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Movers carry items from 24 Sussex, the official residence of Canada's prime minister, in Ottawa on Oct. 27, 2015.


Long-awaited plans to renovate 24 Sussex Dr. have been put on hold as the federal government explores a bigger and more expensive strategy that would also include repairs to the official residences of the leader of the opposition and the speaker of the House of Commons, federal sources said.

Renovating the official Ottawa residence of the prime minister has long been a hot potato in Canadian politics, with successive governments hesitating to invest public funds in high-end accommodations.

However, it is also seen as a necessity given the poor state of 24 Sussex, as laid out in a number of expert reports. In 2008, the auditor-general found the building to be in poor shape – with cracked windows, aging wiring and deficient plumbing – and in need of $10-million worth of repairs. The same report said that four other official residences in the Ottawa area needed nearly $2-million in renovations.

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The estimated price tag to renovate 24 Sussex has since gone up four-fold, in large part because of security requirements. It is not known what is the estimated cost at this point of renovating Stornoway (the residence of the leader of the opposition, in Ottawa's Rockcliffe Park neighbourhood), Harrington Lake (the prime minister's secondary residence, in the Gatineau Hills of Quebec), the Farm (used by the speaker of the House, and also in Gatineau Park) and 7 Rideau Gate (used by official visitors).

Instead of simply putting together a final plan to renovate 24 Sussex Dr., sources said the National Capital Commission – the government agency that oversees federal properties in the National Capital Region – has been considering a broader strategy that would also include the residence currently used by Conservative Leader Andrew Scheer.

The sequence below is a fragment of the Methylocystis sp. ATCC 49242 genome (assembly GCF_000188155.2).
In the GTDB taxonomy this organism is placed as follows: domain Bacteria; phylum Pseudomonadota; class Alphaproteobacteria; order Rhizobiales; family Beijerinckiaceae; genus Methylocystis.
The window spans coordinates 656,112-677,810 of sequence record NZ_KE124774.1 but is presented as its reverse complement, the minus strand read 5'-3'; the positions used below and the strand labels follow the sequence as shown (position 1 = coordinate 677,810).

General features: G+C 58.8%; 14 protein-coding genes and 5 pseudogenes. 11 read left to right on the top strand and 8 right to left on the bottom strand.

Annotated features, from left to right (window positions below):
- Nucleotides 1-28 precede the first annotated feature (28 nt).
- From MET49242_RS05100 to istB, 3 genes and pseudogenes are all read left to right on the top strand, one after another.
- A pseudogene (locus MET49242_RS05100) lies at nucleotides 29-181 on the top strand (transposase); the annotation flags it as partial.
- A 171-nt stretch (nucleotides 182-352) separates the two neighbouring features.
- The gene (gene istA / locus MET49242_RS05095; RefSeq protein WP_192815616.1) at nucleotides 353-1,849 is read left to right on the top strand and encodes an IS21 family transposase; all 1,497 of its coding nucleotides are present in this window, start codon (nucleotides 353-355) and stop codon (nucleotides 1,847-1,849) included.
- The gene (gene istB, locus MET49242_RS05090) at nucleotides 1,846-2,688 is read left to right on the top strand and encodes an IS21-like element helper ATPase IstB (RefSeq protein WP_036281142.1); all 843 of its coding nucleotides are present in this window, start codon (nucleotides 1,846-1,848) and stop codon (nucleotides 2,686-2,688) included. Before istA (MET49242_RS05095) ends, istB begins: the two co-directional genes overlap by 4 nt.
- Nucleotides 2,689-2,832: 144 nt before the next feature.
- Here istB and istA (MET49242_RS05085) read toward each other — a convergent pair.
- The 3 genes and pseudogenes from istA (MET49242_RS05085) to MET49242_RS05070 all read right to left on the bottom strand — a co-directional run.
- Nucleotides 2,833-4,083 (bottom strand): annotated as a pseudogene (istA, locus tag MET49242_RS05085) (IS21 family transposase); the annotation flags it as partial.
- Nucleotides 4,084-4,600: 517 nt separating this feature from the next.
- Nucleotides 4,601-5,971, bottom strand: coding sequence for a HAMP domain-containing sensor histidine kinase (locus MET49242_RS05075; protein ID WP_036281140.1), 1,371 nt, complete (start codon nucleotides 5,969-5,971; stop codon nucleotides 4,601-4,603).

For the government, the strategy would have the political advantage of redoing the residences of both the prime minister and the leader of the opposition in the same package.

The NCC refused to lay out its strategy at this point, stating it is still preparing options for the government.

"I can only confirm that the National Capital Commission is working with its federal partners to develop a plan for the future of 24 Sussex Dr. that includes all facets of the project to ensure the federal government is able to make a prudent and informed decision," NCC spokesman Jean Wolff said. "Further information, including how this plan may or may not serve plans for the other Official Residences, will be made available in due course."

After starting to live at 24 Sussex in 2006, former prime minister Stephen Harper refused to move out to allow wide-ranging renovations until the end of his tenure.

Prime Minister Justin Trudeau, on the other hand, did not move into 24 Sussex after winning power in 2015, preferring to install his family at Rideau Cottage on the grounds of the governor-general's residence.

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Still, Mr. Trudeau – who lived in the residence when his father was prime minister in the 1970s and 1980s – has yet to approve a renovation package for the official residence.

"Anything that a prime minister decides that they can potentially benefit from – that's one of the reasons that that house has gone into the ground since the time I lived there – is that no prime minister wants to spend a penny of taxpayer dollars on upkeeping that house," Mr. Trudeau said in an interview with the CBC this week.

The Conservatives support the eventual renovation of 24 Sussex and will encourage Mr. Trudeau, if he is still Prime Minister when the residence is ready, to move back there.

"The residence belongs to Canada and it should be maintained," said Conservative spokesman Jake Enwright.

One senior federal official said the Prime Minister – and his successor if someone else wins the 2019 general election – will be expected to continue using Rideau Cottage until 24 Sussex is renovated. Afterward, Rideau Cottage could be used by the leader of the official opposition of the day while construction crews take on Stornoway, the official said. The speaker could then use Rideau Cottage while the Farm is being renovated.

The NCC is the lead agency on the file, but other federal organizations will also have a say in the final plans: the Prime Minister's Office, the Privy Council, the RCMP, Treasury Board and Finance.

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Brian Mulroney and his family delayed moving into 24 Sussex after the 1984 election to allow for renovations, which were paid for with a mix of public and party funds. Details of those renovations, including a large closet for Mr. Mulroney, designed to accommodate 30 suits and 84 pairs of shoes, dogged the Mulroney family for years.

Bruce Carson, a former senior aide to Mr. Harper, wrote a book in which he noted that prime minister Paul Martin and his wife had found 24 Sussex to be "cold and drafty" and that the NCC wanted the Harpers to delay their move into the residence following the 2006 election. "Harper's response was that the Martins were a lot older than his family, and if it got cold, his family would wear sweaters," Mr. Carson wrote.

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